Kira is the Bhutanese traditional dress for women. It’s an ankle-length dress consisting of rectangular piece of woven fabric. It is wrapped and folded around the body and is pinned at both shoulders, and bound at the waist with a long belt. Bhutanese women usually wear kira with wonju – a long sleeved blouse inside and a short jacket outside.

Gho is the traditional dress for men. It was introduced in the 17th century to give Ngalop people a distinctive identity. Gho is a knee-length robe tied at the waist by a cloth belt known as the kera. The government requires all men to wear gho if they work in a government office or school. Men are also required to wear the gho on formal occasions.

Religion

About three-quarters of the population follow the state religion - Vajrayana Buddhism. The other one-quarter to one-third are Hinduism followers. Other religions account for less than 1% of the population, including Bon and other indigenous faith, Christianity, Islam.

Bhutan is a Buddhist country by constitution and Buddhism play a fundamental role in the cultural, ethical and sociological development of the country and the people. Buddhism is the cultural heritage of Bhutan and its people identity as well. Freedom of religion is guaranteed by the King. The religious and personalities have duty to “promote the spiritual heritage of the country while also ensuring that religion remains separate from politics” and that religious and personalities remain “above politics”.

There are over ten thousand Buddhist monks and they involve vitally in both the religious and social lives of the Buddhist population. Because Buddhism plays a very important role in the life of Buddhist, the monks visit households and perform rites on such occasions as birth, marriage, sickness, and death.

The country holds a number of annual festivals highlight different events in the life of Buddha. Many of the festivals feature symbolic dances which are thought to bestow heavenly blessings on the participants. Most of the dances date back to before the Middle age. The most interesting dances are masked and sword dances.

Landscape

The national language is Bhutanese Dzongkha – a Sino-Tibetan language which was widely spoken in the western region and became the state language in 1971. Bhutan is a multilingual society with 19 different languages and dialects spoken throughout the country. There are other three dominant languages, named Tshanglakha, spoken in eastern Bhutan, Lhotshamkha also known as Nepali, spoken in the southern region and Bumthangkha, spoken in the central region. English is the medium instruction in schools. Hindi is also widely spoken and understood by most Bhutanese because of the Bollywood influence.

Climate

The climate in Bhutan varies with elevation, from subtropical in the south to temperate in the highlands and polar-type climate, with year-round snow in the north. Bhutan experiences five distinct seasons: summer, monsoon, autumn, winter and spring. Western Bhutan has the heavier monsoon rains; southern Bhutan has hot humid summers and cool winters; central and eastern Bhutan is temperate and drier than the west with warm summers and cool winters.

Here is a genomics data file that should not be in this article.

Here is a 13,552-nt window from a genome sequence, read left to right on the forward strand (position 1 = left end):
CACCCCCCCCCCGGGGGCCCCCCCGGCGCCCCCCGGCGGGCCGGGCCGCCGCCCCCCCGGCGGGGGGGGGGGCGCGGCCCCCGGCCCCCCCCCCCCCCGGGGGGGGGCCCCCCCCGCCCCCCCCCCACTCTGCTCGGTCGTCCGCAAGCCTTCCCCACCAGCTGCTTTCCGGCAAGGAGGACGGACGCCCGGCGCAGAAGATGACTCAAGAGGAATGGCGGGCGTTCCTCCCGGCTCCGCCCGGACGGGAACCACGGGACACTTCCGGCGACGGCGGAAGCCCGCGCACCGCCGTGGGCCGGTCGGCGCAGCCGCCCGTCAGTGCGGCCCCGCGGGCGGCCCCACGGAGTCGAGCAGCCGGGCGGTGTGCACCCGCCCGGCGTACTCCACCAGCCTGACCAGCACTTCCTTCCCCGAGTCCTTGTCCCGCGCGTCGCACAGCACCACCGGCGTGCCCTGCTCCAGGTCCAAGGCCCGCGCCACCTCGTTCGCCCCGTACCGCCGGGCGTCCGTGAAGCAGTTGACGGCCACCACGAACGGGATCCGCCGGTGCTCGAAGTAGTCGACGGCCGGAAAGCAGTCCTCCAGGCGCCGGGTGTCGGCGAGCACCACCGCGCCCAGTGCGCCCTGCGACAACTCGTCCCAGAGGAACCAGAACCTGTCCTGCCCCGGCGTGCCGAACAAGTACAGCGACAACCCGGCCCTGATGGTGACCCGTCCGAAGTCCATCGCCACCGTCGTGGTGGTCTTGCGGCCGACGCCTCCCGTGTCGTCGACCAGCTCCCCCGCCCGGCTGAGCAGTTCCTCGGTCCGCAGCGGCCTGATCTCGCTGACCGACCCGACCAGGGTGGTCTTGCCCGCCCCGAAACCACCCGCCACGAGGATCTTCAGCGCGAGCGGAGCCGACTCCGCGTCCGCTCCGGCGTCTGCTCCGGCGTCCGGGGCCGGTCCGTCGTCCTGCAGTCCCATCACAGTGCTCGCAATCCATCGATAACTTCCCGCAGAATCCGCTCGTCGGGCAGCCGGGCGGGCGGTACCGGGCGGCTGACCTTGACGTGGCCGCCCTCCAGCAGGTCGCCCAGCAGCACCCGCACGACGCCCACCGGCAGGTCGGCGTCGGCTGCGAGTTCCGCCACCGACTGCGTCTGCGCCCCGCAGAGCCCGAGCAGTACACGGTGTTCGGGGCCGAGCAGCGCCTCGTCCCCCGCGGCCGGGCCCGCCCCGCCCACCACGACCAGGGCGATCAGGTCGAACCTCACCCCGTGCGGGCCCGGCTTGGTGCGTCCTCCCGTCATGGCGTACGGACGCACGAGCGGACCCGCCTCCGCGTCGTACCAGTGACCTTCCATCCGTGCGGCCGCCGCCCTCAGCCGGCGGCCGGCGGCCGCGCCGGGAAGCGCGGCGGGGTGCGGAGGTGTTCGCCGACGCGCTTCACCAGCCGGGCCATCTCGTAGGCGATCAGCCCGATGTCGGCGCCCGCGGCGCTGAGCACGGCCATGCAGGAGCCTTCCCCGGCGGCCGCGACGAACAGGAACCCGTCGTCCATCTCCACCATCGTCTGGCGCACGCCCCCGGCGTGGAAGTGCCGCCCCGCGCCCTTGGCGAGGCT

Bhutan's generally dry spring starts in early March and lasts until mid-April. Summer weather commences in mid-April with occasional showers and continues to late June. The heavier summer rains last from late June through late September which are more monsoonal along the southwest border.

Autumn, from late September or early October to late November, follows the rainy season. It is characterized by bright, sunny days and some early snowfalls at higher elevations.

From late November to early March, winter sets in, with frost throughout much of the country and snowfall common above elevations of 3,000 meters. The winter northeast monsoon brings gale-force winds at the highest altitudes through high mountain passes, giving Bhutan its name - Drukyul, which in the Dzongkha language mean Land of the Thunder Dragon.

History

The Bhutanese refer their country as The Land of the Thunder Dragon. The name Bhutan is derived from the Sanskrit “Bhotant” meaning “the end of Tibet”or from “Bhu-uttan” meaning “highland”.

There is evidence that Bhutan was inhabited as early as 2000 BC. By 1500 BC, people lived in Bhutan by herding animals. Buddhism was introduced into the country in the 7th century AD. Ever since, Buddhism has been an integral part of the culture of Bhutan. By the 10th century, Bhutan’s political development was heavily influenced by its religious history.

Until the early 17th century, the people of Bhutan were disunited. After that, the area was unified by Ngawang Namgyal - the Tibetan lama and military leader who had fled religious persecution in Tibet. To defend the country against Tibetan forays, Namgyal built several dzongs or fortresses. May such dzongs still exist and are active centers of religion and district administration. Namgyal also divided government of Bhutan into spiritual and secular. Meanwhile, in 1627, two Portuguese were the first recorded Europeans to visit Bhutan on their way to Tibet. In the 18th century, the country lapsed into internal conflict. At the same time, the British gained more power in India. Bhutan first made a treaty with the British in 1774. War finally broke out in 1864. After the war, British took over Duars, the lowest hills of Bhutan.